Please use this identifier to cite or link to this item: http://hdl.handle.net/2381/45180
Title: Blood eosinophils: a biomarker of COPD exacerbation reduction with inhaled corticosteroids.
Authors: Siddiqui, SH
Pavord, ID
Barnes, NC
Guasconi, A
Lettis, S
Pascoe, S
Petruzzelli, S
First Published: 6-Nov-2018
Publisher: Dove Medical Press
Citation: International Journal of Chronic Obstructive Pulmonary Disease, 2018, 13, pp. 3669-3676
Abstract: Background: Growing evidence suggests that blood eosinophil count is associated with patient responsiveness to inhaled corticosteroids (ICS). We performed post hoc predictive modeling on data from the FORWARD study and two replicate studies by Dransfield, to evaluate the relationships between baseline eosinophil count and the effect of ICS on exacerbations and lung function in patients with COPD. Methods: The studies assessed ICS/long-acting β2 agonist (LABA) combinations vs LABA alone. Using data from each study, we modeled COPD exacerbation rates, predose FEV1, and St George's Respiratory Questionnaire score ([FORWARD only]) over a continuous range of eosinophils (0-1,000 eosinophils/µL in FORWARD, 0-993 eosinophils/µL in Dransfield). Results: In all studies, ICS/LABA reduced exacerbations versus LABA alone across all eosinophil levels, with progressively greater reductions at increasing baseline blood eosinophil counts. In FORWARD, annual exacerbation rates ranged from 0.78 to 0.83 per year between 0 and 1,000 eosinophils/µL in the ICS/LABA arm, and from 0.81 to 1.54 per year in the LABA-only arm. In the Dransfield studies, exacerbation rates ranged from 0.54 to 1.02 per year in the ICS/LABA arm between 0 and 993 eosinophils/µL, and from 0.56 to 1.75 per year in the LABA-only arm. Change in FEV1 was not associated with eosinophil count in ICS-treated patients in FORWARD, whereas an increased treatment benefit in terms of FEV1 was observed at higher eosinophil levels in the Dransfield studies. ICS/LABA led to greater improvements in St George's Respiratory Questionnaire total scores compared to LABA alone in patients in FORWARD with ≥67 eosinophils/µL. Conclusion: Higher blood eosinophil count in patients with COPD is associated with an increased beneficial effect from ICS in terms of exacerbation reduction. Further prospective data are required to assess the role of blood eosinophils as a biomarker for therapeutic recommendations.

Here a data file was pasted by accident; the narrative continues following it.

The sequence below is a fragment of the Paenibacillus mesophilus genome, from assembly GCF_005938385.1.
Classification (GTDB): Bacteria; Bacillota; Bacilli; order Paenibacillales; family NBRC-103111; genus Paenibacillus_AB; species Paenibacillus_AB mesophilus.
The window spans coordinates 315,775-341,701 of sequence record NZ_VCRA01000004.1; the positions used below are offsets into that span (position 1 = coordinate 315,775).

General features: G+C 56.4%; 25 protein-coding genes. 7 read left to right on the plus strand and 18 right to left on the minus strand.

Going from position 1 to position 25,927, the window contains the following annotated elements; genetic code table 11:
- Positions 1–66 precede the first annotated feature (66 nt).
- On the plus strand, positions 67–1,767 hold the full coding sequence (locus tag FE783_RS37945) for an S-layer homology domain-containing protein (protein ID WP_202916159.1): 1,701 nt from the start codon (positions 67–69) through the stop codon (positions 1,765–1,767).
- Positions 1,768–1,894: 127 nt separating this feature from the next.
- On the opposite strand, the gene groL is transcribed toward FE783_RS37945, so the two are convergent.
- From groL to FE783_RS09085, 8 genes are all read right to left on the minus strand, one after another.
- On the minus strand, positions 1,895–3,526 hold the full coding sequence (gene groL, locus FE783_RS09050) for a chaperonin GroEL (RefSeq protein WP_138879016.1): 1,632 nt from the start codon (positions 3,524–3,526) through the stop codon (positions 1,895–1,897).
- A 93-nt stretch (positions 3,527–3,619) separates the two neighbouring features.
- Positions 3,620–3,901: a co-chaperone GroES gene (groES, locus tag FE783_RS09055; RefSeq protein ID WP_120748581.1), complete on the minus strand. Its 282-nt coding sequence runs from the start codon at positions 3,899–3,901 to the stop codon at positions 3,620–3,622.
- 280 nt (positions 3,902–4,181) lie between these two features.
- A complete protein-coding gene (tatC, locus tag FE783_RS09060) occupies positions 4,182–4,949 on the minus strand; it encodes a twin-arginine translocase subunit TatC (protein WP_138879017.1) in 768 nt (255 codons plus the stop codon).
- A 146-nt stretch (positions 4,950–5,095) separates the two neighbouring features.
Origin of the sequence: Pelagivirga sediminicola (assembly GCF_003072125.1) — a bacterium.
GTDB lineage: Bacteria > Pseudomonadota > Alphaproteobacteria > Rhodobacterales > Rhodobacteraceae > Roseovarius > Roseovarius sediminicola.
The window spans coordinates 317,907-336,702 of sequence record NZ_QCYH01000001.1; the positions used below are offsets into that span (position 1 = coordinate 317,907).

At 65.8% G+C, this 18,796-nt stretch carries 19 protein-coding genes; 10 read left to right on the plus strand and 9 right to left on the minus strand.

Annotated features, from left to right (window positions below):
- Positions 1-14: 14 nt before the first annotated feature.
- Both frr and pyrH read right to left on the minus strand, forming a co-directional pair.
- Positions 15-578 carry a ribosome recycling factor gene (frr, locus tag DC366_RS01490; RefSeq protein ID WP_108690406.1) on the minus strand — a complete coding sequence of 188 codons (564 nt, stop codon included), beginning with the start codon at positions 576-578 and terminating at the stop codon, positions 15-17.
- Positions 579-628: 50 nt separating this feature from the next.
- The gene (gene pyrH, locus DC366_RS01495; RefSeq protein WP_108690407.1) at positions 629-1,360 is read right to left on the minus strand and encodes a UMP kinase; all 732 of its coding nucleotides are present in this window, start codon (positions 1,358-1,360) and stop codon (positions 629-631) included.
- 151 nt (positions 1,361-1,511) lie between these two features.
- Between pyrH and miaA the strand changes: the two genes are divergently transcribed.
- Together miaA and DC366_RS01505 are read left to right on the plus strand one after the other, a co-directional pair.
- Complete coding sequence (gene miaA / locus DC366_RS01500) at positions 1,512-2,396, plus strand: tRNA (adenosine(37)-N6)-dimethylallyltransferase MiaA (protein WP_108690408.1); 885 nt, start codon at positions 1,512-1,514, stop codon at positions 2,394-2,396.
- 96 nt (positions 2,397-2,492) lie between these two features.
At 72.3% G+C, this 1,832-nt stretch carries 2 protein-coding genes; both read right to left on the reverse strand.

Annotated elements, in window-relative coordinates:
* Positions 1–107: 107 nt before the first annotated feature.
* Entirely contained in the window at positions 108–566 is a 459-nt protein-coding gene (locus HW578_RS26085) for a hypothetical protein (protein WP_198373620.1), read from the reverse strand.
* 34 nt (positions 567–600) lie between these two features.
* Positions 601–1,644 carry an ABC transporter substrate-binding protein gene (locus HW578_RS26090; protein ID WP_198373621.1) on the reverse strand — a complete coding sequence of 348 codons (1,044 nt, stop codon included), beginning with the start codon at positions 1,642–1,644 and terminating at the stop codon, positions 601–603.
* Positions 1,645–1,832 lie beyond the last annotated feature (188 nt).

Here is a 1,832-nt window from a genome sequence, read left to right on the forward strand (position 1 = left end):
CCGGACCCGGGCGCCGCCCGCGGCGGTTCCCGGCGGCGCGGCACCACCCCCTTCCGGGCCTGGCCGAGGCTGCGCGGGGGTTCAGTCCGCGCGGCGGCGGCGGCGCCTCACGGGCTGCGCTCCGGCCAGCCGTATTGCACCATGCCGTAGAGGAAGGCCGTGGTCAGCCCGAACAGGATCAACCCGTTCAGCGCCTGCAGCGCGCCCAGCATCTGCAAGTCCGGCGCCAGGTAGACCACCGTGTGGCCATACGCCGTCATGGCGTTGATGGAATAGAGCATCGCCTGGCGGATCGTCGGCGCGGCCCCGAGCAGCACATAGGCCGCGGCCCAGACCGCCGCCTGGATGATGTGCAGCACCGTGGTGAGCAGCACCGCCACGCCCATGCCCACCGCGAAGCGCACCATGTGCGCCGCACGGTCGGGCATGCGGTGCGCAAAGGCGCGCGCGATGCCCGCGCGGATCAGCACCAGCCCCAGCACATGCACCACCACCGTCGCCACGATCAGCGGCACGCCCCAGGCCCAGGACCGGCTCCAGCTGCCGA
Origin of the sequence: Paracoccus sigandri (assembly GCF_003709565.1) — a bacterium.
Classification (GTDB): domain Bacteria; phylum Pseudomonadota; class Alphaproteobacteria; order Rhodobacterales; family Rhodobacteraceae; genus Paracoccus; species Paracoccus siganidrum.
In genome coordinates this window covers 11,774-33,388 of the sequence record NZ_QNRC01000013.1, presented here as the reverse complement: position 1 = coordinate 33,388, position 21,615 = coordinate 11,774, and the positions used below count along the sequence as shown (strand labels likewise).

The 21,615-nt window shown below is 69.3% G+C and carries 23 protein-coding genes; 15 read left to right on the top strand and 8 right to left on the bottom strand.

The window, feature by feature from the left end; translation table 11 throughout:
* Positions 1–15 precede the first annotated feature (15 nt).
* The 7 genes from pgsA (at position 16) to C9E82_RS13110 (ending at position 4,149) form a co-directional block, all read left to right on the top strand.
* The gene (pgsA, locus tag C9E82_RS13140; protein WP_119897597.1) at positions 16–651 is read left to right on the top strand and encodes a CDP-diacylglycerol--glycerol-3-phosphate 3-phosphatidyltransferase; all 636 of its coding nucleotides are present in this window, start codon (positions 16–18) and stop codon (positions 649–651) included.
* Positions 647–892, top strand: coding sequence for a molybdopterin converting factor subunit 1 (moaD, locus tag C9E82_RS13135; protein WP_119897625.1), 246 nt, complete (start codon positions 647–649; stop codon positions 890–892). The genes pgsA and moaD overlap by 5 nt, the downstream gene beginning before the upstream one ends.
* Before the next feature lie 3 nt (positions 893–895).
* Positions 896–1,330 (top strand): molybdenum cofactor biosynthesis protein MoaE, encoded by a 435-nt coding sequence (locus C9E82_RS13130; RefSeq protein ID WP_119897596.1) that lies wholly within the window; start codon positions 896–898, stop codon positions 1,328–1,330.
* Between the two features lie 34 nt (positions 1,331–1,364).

DOI Link: 10.2147/COPD.S179425
eISSN: 1178-2005
Links: https://www.dovepress.com/blood-eosinophils-a-biomarker-of-copd-exacerbation-reduction-with-inha-peer-reviewed-article-COPD
http://hdl.handle.net/2381/45180
Version: Publisher Version
Status: Peer-reviewed
Type: Journal Article
Rights: Copyright © the authors, 2018. This is an Open Access article distributed under the terms of the Creative Commons Attribution Non-commercial License (https://creativecommons.org/licenses/by-nc/3.0/), which permits unrestricted use, distribution, and reproduction in any medium non-commercially, provided the original author and source are credited.
Description: The manuscript reports results from an analysis of three studies: “FORWARD” NCT00929851 (Chiesi) and replicate Dransfield studies NCT01009463/NCT01017952 (GSK). For GSK clinical trials, within 6 months of publishing the results of the primary endpoints of the study, anonymized individual participant data plus the annotated case report form, protocol, reporting and analysis plan, data set specifications, raw dataset, analysis-ready dataset, and clinical study report are available for research proposals approved by an independent review committee. Proposals should be submitted to www. clinicalstudydatarequest.com. A data access agreement will be required. From January 1, 2019, Chiesi commits to sharing the anonymized, patient-level data, study-level data, the clinical protocol, and the full clinical study report of the FORWARD study (NCT00929851) with qualified scientific and medical researchers, conducting legitimate research. Chiesi provides access to clinical trial information consistently with the principle of safeguarding commercially confidential information and patient privacy. Fundamental conditions for providing the requested clinical trial data are that qualified researchers agree to sign a Data Sharing Agreement, to use the data only for noncommercial purposes and to seek publication of their research results. Other information on Chiesi’s data sharing commitment, access and research request’s approval process will be available from January 1, 2019, in the Clinical Trial Transparency section of this webpage page: http:// www.chiesi.com/en/research-and-development/.
Appears in Collections:Published Articles, Dept. of Infection, Immunity and Inflammation

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